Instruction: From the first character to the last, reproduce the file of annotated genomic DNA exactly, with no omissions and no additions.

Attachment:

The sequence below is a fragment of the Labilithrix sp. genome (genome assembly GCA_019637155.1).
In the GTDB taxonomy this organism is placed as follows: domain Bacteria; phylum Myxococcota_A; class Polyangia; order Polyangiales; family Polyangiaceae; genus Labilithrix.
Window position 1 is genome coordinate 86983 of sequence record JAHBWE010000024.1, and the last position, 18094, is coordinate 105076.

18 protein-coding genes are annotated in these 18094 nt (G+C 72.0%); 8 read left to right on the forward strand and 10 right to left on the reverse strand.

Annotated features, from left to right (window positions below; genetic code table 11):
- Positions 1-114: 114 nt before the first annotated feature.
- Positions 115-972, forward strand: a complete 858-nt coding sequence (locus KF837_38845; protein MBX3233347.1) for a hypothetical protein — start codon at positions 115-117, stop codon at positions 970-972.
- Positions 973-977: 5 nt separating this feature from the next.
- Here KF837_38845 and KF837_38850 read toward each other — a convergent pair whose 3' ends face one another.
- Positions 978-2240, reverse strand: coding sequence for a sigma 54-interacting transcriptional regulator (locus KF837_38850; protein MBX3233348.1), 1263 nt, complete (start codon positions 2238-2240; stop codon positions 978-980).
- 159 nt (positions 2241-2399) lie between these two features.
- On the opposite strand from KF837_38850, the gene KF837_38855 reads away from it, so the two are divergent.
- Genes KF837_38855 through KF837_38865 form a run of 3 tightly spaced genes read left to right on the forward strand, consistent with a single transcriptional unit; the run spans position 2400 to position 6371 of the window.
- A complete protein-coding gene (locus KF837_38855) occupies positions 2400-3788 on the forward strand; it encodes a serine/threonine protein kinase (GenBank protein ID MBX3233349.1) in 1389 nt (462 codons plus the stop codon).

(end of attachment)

The sequence below is a fragment of the Labilithrix sp. genome (genome assembly GCA_019637155.1).
In the GTDB taxonomy this organism is placed as follows: domain Bacteria; phylum Myxococcota_A; class Polyangia; order Polyangiales; family Polyangiaceae; genus Labilithrix.
Window position 1 is genome coordinate 86983 of sequence record JAHBWE010000024.1, and the last position, 18094, is coordinate 105076.

18 protein-coding genes are annotated in these 18094 nt (G+C 72.0%); 8 read left to right on the forward strand and 10 right to left on the reverse strand.

Annotated features, from left to right (window positions below; genetic code table 11):
- Positions 1-114: 114 nt before the first annotated feature.
- Positions 115-972, forward strand: a complete 858-nt coding sequence (locus KF837_38845; protein MBX3233347.1) for a hypothetical protein — start codon at positions 115-117, stop codon at positions 970-972.
- Positions 973-977: 5 nt separating this feature from the next.
- Here KF837_38845 and KF837_38850 read toward each other — a convergent pair whose 3' ends face one another.
- Positions 978-2240, reverse strand: coding sequence for a sigma 54-interacting transcriptional regulator (locus KF837_38850; protein MBX3233348.1), 1263 nt, complete (start codon positions 2238-2240; stop codon positions 978-980).
- 159 nt (positions 2241-2399) lie between these two features.
- On the opposite strand from KF837_38850, the gene KF837_38855 reads away from it, so the two are divergent.
- Genes KF837_38855 through KF837_38865 form a run of 3 tightly spaced genes read left to right on the forward strand, consistent with a single transcriptional unit; the run spans position 2400 to position 6371 of the window.
- A complete protein-coding gene (locus KF837_38855) occupies positions 2400-3788 on the forward strand; it encodes a serine/threonine protein kinase (GenBank protein ID MBX3233349.1) in 1389 nt (462 codons plus the stop codon).